Morgan State University to Partner with UMBC, UMD on $3-Million Mellon Foundation-Funded Initiative to Advance Faculty Leadership Development
Maryland Institutions Establish Model Program to Diversify Senior Leadership in Higher Ed While Fostering a Pipeline for Future Leaders
BALTIMORE — To address a lack of diverse leadership in higher education—including underrepresentation of women and Black, Hispanic and American Indian/Alaskan Native arts and humanities faculty in leadership—Morgan State University is partnering with UMBC and University of Maryland, College Park (UMD) to begin “Breaking the M.O.L.D.” The collaboration of the three leading Maryland institutions comes by way of a three-year, $3-million grant from The Andrew W. Mellon Foundation. Breaking the M.O.L.D., which stands for Mellon/Maryland Opportunities for Leadership Development, will create a model program committed to developing a career pipeline for diverse senior faculty leadership in the arts and humanities in higher education, while closing the advancement gap. For its part in the UMBC-led initiative, Morgan will receive more than $530,000 during the three-year period of the grant.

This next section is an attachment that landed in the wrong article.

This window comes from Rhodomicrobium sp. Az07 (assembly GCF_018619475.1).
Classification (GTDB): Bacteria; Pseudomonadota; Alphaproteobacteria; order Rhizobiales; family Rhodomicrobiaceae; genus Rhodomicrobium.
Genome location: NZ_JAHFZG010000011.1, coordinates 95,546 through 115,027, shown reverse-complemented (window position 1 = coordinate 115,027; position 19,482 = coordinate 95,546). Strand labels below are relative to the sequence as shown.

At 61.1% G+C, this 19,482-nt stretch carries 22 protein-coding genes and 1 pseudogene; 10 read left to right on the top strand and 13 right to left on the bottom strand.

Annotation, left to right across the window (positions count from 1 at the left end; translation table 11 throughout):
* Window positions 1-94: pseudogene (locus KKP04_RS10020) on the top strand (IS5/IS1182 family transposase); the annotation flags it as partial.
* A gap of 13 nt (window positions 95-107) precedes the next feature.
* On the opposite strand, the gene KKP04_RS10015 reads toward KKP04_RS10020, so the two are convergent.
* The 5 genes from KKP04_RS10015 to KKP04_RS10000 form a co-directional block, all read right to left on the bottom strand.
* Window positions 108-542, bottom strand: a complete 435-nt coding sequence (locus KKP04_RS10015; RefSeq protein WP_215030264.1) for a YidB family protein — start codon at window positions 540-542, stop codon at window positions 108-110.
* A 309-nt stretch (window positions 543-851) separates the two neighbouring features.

Leading Morgan’s implementation of the initiative as its principal investigator (PI) will be Patricia Williams Lessane, Ph.D., associate vice president for Academic Affairs; and co-PI Charlene Chester, Ph.D., assistant dean for the James H. Gilliam Jr. College of Liberal Arts (CLA). Together, they will team with four women in senior leadership from two fellow Maryland institutions to create programs and pathways to essentially break the mold of longstanding paradigms within higher education, which are often shaped by both implicit bias and epistemic exclusion. Breaking the M.O.L.D. aims to establish a new model for leadership development that embraces, and promotes, inclusive and expansive conceptions.